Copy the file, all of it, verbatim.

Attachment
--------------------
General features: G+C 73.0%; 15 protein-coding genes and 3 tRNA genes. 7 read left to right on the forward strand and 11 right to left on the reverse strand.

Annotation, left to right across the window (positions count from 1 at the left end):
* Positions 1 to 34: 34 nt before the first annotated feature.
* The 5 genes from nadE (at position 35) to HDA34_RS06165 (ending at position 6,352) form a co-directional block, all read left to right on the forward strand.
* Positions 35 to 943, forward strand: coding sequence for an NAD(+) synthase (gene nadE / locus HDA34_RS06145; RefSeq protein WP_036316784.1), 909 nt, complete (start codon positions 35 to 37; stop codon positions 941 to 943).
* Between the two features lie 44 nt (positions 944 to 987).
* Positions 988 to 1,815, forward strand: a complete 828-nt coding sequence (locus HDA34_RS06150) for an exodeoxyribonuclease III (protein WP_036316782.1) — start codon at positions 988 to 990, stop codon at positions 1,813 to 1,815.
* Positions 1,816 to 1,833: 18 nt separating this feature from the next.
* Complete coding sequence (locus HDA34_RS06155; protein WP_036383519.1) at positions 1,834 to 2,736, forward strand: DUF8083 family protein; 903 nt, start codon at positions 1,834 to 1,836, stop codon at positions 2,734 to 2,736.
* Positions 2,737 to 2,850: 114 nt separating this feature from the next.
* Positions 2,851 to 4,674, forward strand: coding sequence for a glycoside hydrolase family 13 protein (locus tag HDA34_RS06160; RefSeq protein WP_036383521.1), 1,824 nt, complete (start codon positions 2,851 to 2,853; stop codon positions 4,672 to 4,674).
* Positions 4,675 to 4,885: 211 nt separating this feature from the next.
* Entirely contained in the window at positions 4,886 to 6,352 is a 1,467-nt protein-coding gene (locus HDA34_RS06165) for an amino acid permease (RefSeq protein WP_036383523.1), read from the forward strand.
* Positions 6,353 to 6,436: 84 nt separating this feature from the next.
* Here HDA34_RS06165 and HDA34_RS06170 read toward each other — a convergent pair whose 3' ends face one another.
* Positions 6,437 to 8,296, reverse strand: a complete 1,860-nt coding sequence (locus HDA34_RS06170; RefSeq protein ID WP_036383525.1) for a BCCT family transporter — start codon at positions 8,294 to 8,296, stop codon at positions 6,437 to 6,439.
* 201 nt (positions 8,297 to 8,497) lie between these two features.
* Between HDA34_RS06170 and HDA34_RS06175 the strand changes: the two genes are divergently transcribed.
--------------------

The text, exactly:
General features: G+C 73.0%; 15 protein-coding genes and 3 tRNA genes. 7 read left to right on the forward strand and 11 right to left on the reverse strand.

Annotation, left to right across the window (positions count from 1 at the left end):
* Positions 1 to 34: 34 nt before the first annotated feature.
* The 5 genes from nadE (at position 35) to HDA34_RS06165 (ending at position 6,352) form a co-directional block, all read left to right on the forward strand.
* Positions 35 to 943, forward strand: coding sequence for an NAD(+) synthase (gene nadE / locus HDA34_RS06145; RefSeq protein WP_036316784.1), 909 nt, complete (start codon positions 35 to 37; stop codon positions 941 to 943).
* Between the two features lie 44 nt (positions 944 to 987).
* Positions 988 to 1,815, forward strand: a complete 828-nt coding sequence (locus HDA34_RS06150) for an exodeoxyribonuclease III (protein WP_036316782.1) — start codon at positions 988 to 990, stop codon at positions 1,813 to 1,815.
* Positions 1,816 to 1,833: 18 nt separating this feature from the next.
* Complete coding sequence (locus HDA34_RS06155; protein WP_036383519.1) at positions 1,834 to 2,736, forward strand: DUF8083 family protein; 903 nt, start codon at positions 1,834 to 1,836, stop codon at positions 2,734 to 2,736.
* Positions 2,737 to 2,850: 114 nt separating this feature from the next.
* Positions 2,851 to 4,674, forward strand: coding sequence for a glycoside hydrolase family 13 protein (locus tag HDA34_RS06160; RefSeq protein WP_036383521.1), 1,824 nt, complete (start codon positions 2,851 to 2,853; stop codon positions 4,672 to 4,674).
* Positions 4,675 to 4,885: 211 nt separating this feature from the next.
* Entirely contained in the window at positions 4,886 to 6,352 is a 1,467-nt protein-coding gene (locus HDA34_RS06165) for an amino acid permease (RefSeq protein WP_036383523.1), read from the forward strand.
* Positions 6,353 to 6,436: 84 nt separating this feature from the next.
* Here HDA34_RS06165 and HDA34_RS06170 read toward each other — a convergent pair whose 3' ends face one another.
* Positions 6,437 to 8,296, reverse strand: a complete 1,860-nt coding sequence (locus HDA34_RS06170; RefSeq protein ID WP_036383525.1) for a BCCT family transporter — start codon at positions 8,294 to 8,296, stop codon at positions 6,437 to 6,439.
* 201 nt (positions 8,297 to 8,497) lie between these two features.
* Between HDA34_RS06170 and HDA34_RS06175 the strand changes: the two genes are divergently transcribed.